As you've probably guessed, none of these people are actually related to each other. Every one of them is, on some level or another, on the make. Although they steal, they are bonded by their commitment to their little make-do family unit. Kore-eda repeatedly suggests that their affection for each other often surpasses that in clans defined by bloodlines.
Things change when they pass by little Yuri (Miyu Sasaki), who's about 5 years old, on the way home one night. She has been left out in the cold hungry while her parents do drugs and carouse. It's not the first time they've witnessed this.
Osamu brings Yuri back to their home for a good dinner and to spend the night, intending to return her the next day. But they never get around to it.
Part of it is the fact that the little girl will likely wind up starved or abused. But also, she just clicks with them. They've got a dad, mom, grandmother, aunt and rebellious preteen son, so an innocent small girl rounds out the portrait.
Even when the police start seeking Yuri and her picture is splashed all over the television, they take steps to keep her, renaming her Lin and cutting her hair. And they begin to apprentice her in the family trade.
You might be tempted to look down upon the shoplifters, but somehow we find that tender feelings have grown in our hearts for them. They may be (minor) criminals, but there's no hatred or degradation in their house.
Even their stealing has a sense of a tightly defined moral code. They're not stealing luxury items for profit, but mostly food and other essentials to help them get by. We're not surprised when it turns out the people working in the store are not as blind to what goes on as they may think.
"Shoplifters" is joyful, sad and observant. Be forewarned: this film steals hearts.
Monday, January 14, 2019
If someone was kid in the 1980s or 1990s, you can tell a lot about them by their relationship to "Re-Animator." If they've never even heard of it, then you know you're talking to a more or less upstanding person. If it's one of their watershed movies, then you're dealing with a twisted, addle-brained horror film junkie who lives for bloody gross-out scenes and gratuitous nudity.
I lie firmly in the latter camp.
Based on a 1922 novella by H.P. Lovecraft, "Re-Animator" falls into the nether region of subgenres, with elements of zombie, vampire and mad scientist flicks mixing together. It's essentially a Frankenstein story, with a brilliant but morally unbound scientist conducting experiments that set off a killa-palooza of murder and dismemberment.
Directed by Stuart Gordon from a screenplay he wrote with William J. Norris and Dennis Paoli, "Re-Animator" claimed its cult film status largely based upon one truly iconic sequence. In it, a man who has been beheaded and brought back to life walks around with his body holding his head, continuing to commit dastardly deeds.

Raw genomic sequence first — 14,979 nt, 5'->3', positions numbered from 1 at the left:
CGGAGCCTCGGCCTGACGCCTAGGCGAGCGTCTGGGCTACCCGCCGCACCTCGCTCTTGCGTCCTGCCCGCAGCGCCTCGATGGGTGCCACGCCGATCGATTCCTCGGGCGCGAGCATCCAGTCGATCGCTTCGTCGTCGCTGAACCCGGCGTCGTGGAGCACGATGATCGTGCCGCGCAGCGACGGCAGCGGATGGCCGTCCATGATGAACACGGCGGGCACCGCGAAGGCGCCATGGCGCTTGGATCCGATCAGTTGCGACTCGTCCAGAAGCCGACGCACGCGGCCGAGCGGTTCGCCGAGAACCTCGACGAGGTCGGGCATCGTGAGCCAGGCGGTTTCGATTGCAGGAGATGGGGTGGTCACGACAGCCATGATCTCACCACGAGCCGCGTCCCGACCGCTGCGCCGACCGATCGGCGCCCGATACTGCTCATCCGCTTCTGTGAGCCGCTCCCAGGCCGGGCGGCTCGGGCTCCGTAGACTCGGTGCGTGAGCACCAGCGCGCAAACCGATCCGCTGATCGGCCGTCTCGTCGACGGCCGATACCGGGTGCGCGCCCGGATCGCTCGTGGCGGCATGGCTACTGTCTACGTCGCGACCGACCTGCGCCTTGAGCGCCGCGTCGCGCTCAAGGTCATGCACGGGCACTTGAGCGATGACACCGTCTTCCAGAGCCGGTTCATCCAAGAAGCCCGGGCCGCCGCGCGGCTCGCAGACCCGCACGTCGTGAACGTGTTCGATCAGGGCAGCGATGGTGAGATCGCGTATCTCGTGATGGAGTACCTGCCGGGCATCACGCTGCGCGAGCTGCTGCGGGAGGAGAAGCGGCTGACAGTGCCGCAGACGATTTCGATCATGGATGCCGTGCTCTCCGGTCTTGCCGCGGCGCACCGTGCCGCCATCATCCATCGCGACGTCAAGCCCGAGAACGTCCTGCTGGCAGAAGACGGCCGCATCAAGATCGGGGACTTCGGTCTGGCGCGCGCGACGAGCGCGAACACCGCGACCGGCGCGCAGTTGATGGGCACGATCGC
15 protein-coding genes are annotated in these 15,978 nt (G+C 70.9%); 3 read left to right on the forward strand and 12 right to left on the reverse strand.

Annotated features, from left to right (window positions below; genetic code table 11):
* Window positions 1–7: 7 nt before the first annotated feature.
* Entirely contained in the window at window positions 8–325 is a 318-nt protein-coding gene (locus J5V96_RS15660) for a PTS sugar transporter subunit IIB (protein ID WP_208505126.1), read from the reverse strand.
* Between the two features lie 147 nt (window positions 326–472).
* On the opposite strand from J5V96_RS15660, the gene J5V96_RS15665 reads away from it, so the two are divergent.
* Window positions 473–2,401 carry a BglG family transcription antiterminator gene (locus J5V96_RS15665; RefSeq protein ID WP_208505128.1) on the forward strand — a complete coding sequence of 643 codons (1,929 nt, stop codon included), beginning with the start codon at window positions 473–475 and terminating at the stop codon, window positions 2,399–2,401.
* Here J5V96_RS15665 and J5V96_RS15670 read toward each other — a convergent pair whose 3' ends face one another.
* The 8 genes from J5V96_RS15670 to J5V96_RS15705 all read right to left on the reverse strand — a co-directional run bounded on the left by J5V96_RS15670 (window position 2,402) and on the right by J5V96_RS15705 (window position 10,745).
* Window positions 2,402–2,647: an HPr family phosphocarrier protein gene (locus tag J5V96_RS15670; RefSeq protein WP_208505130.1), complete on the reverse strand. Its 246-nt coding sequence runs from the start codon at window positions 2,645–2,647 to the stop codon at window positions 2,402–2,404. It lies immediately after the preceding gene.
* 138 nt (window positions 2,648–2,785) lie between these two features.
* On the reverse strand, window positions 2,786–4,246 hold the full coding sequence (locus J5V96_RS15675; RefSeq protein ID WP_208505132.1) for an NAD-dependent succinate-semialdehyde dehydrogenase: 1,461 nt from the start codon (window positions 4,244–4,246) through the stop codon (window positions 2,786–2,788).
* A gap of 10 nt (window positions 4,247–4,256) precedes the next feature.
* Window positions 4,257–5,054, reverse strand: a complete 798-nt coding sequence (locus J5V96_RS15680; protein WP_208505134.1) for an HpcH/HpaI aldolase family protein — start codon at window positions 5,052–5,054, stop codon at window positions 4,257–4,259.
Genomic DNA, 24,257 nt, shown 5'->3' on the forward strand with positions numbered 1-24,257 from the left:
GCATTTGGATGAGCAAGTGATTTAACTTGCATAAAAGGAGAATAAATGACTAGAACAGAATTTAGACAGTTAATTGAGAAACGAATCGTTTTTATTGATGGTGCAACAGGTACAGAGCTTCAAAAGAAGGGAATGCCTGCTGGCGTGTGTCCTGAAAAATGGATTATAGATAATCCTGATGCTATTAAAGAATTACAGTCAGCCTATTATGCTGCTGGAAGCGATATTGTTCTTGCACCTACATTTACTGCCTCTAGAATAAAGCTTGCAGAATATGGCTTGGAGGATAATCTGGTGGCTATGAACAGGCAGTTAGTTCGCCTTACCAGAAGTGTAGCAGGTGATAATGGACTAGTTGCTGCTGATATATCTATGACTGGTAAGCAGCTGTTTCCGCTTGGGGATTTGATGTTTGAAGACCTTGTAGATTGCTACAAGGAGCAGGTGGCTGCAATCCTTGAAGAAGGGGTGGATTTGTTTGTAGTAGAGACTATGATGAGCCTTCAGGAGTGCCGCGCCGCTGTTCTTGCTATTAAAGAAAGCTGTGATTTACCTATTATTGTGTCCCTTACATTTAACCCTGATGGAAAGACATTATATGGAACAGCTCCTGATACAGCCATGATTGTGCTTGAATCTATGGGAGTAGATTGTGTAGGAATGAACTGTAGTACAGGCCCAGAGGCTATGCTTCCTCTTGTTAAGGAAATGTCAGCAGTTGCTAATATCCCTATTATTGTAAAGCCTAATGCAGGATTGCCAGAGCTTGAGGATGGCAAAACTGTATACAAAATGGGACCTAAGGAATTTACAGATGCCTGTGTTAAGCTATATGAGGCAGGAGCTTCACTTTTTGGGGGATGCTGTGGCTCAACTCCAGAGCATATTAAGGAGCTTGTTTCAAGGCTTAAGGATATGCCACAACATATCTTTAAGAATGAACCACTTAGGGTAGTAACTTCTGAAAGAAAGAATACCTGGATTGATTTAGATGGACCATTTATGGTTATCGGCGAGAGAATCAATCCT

He turns the hospital morgue into his personal lair, creating other undead minions to obey his whims, including having the young feminine object of his obsession brought to him and stripped bare. His corpse holding his head in its hands, he licks her up and down her body with his bloody, dripping tongue. He's interrupted just as the head is being held hovering above her quivering loins, getting ready to do a deep dive into the holiest of holies.
It really is the purest black-or-white moment for cinephiles. You're either horrendously disgusted by that, or itching out of your skin with glee.
Jeffrey Combs plays Herbert West, a Machiavellian medical student who has developed a reagent that will bring dead tissue back to life. After being cast out of his school in Switzerland, he shows up at Miskatonic University in Massachusetts to continue his... studies. West is peevish and creepy, immediately butting heads with the medical school's star surgeon, Dr. Carl Hill (David Gale), who insists that irrevocable brain death occurs six to 12 minutes after the body dies.
What's interesting about this story structure is that Herbert is introduced as the villain, and he conducts himself that way through most of the movie. But when Hill learns of Herbert's discovery and tries to horn in on the credit, he becomes the true antagonist while Herbert takes on a sympathetic note.
Herbert may be a diabolical genius who brings corpses to life and, eventually, starts killing specimens himself. But the idea of another doctor stealing the credit for his invention somehow makes him more relatable.
Bruce Abbott plays Dan Cain, the bland golden boy do-gooder who gets corrupted by Herbert's influence when he moves into his spare bedroom. Dan's cat soon goes missing, turning up in Herbert's mini fridge. He insists the feline suffocated in a freak accident, but we suspect otherwise.
Dan is a typical horror movie hero, lacking much personality beyond a desire to do good, along with being susceptible to temptation. In his case, it's the possibility of conquering death once and for all.
Alas, the dead do not return to their former stable mental or physical state, but become violent killer beasts, blood pouring from their mouths as they attack those who reanimated them. It appears the longer the gap between death and the introduction of Herbert's neon green serum, the more psychotic they'll become.